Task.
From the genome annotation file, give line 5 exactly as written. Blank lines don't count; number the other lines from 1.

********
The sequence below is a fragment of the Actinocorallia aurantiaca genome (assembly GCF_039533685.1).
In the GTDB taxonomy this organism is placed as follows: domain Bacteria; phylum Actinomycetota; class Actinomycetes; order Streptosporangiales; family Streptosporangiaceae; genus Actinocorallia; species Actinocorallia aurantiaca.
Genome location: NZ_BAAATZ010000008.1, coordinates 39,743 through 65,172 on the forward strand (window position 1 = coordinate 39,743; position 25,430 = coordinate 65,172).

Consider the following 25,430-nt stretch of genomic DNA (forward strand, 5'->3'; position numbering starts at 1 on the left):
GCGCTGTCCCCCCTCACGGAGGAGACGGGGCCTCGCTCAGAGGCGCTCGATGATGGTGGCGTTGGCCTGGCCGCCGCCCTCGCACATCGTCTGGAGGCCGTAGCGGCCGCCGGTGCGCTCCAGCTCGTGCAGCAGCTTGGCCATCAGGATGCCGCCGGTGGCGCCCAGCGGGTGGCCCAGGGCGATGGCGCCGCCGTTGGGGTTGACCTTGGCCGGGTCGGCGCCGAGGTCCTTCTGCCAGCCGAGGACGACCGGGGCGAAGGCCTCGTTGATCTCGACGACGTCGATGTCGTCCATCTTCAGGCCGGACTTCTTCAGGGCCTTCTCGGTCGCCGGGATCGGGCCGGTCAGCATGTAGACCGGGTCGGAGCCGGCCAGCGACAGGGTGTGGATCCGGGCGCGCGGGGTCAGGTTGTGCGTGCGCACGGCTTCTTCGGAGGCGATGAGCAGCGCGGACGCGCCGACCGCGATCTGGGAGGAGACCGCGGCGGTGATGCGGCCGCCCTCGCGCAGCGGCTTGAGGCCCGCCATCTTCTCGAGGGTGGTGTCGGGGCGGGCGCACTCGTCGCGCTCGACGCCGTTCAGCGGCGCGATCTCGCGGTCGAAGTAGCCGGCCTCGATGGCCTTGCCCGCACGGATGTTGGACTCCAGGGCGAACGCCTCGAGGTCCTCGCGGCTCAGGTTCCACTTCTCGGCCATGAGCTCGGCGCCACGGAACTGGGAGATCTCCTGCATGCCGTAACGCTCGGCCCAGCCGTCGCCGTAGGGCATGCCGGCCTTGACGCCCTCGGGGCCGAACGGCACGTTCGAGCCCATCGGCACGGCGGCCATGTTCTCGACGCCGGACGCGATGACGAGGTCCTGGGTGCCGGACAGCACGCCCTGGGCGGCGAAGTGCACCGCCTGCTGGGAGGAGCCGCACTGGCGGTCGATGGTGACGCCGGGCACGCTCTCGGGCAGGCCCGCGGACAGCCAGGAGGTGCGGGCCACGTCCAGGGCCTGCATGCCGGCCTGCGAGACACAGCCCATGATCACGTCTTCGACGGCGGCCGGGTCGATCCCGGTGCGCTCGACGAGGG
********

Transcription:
GCGCTGTCCCCCCTCACGGAGGAGACGGGGCCTCGCTCAGAGGCGCTCGATGATGGTGGCGTTGGCCTGGCCGCCGCCCTCGCACATCGTCTGGAGGCCGTAGCGGCCGCCGGTGCGCTCCAGCTCGTGCAGCAGCTTGGCCATCAGGATGCCGCCGGTGGCGCCCAGCGGGTGGCCCAGGGCGATGGCGCCGCCGTTGGGGTTGACCTTGGCCGGGTCGGCGCCGAGGTCCTTCTGCCAGCCGAGGACGACCGGGGCGAAGGCCTCGTTGATCTCGACGACGTCGATGTCGTCCATCTTCAGGCCGGACTTCTTCAGGGCCTTCTCGGTCGCCGGGATCGGGCCGGTCAGCATGTAGACCGGGTCGGAGCCGGCCAGCGACAGGGTGTGGATCCGGGCGCGCGGGGTCAGGTTGTGCGTGCGCACGGCTTCTTCGGAGGCGATGAGCAGCGCGGACGCGCCGACCGCGATCTGGGAGGAGACCGCGGCGGTGATGCGGCCGCCCTCGCGCAGCGGCTTGAGGCCCGCCATCTTCTCGAGGGTGGTGTCGGGGCGGGCGCACTCGTCGCGCTCGACGCCGTTCAGCGGCGCGATCTCGCGGTCGAAGTAGCCGGCCTCGATGGCCTTGCCCGCACGGATGTTGGACTCCAGGGCGAACGCCTCGAGGTCCTCGCGGCTCAGGTTCCACTTCTCGGCCATGAGCTCGGCGCCACGGAACTGGGAGATCTCCTGCATGCCGTAACGCTCGGCCCAGCCGTCGCCGTAGGGCATGCCGGCCTTGACGCCCTCGGGGCCGAACGGCACGTTCGAGCCCATCGGCACGGCGGCCATGTTCTCGACGCCGGACGCGATGACGAGGTCCTGGGTGCCGGACAGCACGCCCTGGGCGGCGAAGTGCACCGCCTGCTGGGAGGAGCCGCACTGGCGGTCGATGGTGACGCCGGGCACGCTCTCGGGCAGGCCCGCGGACAGCCAGGAGGTGCGGGCCACGTCCAGGGCCTGCATGCCGGCCTGCGAGACACAGCCCATGATCACGTCTTCGACGGCGGCCGGGTCGATCCCGGTGCGCTCGACGAGGG